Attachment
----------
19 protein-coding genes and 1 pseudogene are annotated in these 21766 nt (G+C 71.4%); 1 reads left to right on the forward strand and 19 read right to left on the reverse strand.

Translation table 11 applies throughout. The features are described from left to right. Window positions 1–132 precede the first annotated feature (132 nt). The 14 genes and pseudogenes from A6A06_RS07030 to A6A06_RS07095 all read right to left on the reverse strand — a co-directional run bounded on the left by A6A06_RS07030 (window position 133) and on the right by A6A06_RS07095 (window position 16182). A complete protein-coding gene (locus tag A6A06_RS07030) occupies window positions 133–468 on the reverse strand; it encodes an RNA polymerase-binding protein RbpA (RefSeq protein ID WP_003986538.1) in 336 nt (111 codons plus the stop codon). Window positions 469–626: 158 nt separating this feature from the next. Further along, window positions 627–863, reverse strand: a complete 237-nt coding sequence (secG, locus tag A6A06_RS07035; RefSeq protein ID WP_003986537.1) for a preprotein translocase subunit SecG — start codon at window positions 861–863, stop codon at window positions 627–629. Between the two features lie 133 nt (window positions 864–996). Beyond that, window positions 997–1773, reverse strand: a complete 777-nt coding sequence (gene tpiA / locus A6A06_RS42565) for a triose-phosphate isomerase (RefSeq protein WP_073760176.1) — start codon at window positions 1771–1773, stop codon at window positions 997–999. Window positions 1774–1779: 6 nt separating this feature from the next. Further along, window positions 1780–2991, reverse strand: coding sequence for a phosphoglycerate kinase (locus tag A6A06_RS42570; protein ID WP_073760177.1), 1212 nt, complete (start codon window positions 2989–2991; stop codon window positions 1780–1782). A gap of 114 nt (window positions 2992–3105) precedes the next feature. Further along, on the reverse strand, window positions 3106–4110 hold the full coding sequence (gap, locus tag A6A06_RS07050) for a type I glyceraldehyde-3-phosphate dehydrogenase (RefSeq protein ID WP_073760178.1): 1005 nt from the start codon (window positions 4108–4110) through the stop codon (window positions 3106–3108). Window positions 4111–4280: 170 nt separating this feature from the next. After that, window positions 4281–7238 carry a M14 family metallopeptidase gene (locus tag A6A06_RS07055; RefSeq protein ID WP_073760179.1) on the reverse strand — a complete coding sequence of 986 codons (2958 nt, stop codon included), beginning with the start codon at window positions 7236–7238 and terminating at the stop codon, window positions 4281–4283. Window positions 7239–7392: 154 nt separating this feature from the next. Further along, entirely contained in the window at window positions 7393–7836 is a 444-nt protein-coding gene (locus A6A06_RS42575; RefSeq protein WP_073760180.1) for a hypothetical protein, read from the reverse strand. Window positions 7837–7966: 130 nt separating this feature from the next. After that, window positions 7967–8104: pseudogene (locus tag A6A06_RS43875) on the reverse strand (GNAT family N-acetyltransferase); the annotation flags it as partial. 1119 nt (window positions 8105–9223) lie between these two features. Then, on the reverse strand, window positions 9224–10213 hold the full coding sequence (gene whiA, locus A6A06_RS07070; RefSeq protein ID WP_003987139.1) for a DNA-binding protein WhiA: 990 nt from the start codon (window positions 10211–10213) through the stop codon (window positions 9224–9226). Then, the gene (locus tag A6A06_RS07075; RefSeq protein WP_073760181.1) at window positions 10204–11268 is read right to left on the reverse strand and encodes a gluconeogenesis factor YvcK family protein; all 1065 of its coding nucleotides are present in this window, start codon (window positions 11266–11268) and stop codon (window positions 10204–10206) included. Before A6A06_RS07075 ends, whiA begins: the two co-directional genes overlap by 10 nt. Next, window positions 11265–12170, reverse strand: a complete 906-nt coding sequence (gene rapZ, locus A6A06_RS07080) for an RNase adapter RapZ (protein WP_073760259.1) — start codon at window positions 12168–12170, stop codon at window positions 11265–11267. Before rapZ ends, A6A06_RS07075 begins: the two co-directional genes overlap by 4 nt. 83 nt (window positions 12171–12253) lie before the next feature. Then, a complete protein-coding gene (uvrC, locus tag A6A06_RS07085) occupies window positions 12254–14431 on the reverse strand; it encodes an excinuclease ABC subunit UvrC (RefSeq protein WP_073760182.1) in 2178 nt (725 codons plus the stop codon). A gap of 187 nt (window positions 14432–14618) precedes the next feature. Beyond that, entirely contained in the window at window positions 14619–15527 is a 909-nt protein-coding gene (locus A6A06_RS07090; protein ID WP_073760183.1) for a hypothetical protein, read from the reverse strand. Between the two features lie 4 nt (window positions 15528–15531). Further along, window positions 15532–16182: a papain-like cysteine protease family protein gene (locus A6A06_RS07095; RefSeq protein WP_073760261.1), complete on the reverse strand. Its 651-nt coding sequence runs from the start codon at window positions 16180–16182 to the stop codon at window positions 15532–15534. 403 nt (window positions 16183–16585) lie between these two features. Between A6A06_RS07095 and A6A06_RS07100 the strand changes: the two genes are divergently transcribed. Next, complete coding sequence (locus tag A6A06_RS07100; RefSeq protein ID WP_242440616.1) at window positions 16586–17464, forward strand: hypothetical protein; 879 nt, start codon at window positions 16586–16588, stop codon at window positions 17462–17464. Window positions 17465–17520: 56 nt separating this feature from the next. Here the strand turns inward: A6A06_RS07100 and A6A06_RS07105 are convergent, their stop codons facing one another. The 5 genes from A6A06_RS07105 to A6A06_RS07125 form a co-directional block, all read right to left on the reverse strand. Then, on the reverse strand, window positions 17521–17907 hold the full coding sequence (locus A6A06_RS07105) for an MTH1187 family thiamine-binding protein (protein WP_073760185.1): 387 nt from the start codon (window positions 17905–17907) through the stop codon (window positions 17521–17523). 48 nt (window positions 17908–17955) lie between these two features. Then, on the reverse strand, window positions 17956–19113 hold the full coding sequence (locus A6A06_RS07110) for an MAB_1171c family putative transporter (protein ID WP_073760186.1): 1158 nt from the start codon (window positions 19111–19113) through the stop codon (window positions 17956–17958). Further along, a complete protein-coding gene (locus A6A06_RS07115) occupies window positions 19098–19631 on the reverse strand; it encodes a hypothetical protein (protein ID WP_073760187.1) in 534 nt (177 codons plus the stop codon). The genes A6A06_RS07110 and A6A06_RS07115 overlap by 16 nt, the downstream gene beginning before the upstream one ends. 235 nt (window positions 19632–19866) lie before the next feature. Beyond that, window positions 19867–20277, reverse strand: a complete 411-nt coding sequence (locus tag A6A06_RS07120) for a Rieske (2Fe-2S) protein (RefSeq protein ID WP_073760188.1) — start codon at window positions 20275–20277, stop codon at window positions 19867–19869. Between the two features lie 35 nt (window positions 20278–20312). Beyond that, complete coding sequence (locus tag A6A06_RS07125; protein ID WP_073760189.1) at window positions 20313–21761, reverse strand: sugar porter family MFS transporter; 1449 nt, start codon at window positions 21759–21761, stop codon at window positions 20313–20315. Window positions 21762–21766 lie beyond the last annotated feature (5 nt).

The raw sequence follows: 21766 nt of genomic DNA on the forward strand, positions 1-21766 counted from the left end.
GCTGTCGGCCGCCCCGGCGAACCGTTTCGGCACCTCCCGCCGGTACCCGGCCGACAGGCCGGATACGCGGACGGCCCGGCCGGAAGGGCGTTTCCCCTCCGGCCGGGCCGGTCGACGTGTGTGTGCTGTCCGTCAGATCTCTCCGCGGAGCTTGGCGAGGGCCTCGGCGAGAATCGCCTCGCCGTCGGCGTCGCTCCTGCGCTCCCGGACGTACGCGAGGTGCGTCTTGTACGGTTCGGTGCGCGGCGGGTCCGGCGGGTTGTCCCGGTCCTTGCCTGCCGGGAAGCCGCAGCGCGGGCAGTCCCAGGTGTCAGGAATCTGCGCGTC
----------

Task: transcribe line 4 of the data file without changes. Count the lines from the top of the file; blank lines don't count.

GCTGTCGGCCGCCCCGGCGAACCGTTTCGGCACCTCCCGCCGGTACCCGGCCGACAGGCCGGATACGCGGACGGCCCGGCCGGAAGGGCGTTTCCCCTCCGGCCGGGCCGGTCGACGTGTGTGTGCTGTCCGTCAGATCTCTCCGCGGAGCTTGGCGAGGGCCTCGGCGAGAATCGCCTCGCCGTCGGCGTCGCTCCTGCGCTCCCGGACGTACGCGAGGTGCGTCTTGTACGGTTCGGTGCGCGGCGGGTCCGGCGGGTTGTCCCGGTCCTTGCCTGCCGGGAAGCCGCAGCGCGGGCAGTCCCAGGTGTCAGGAATCTGCGCGTC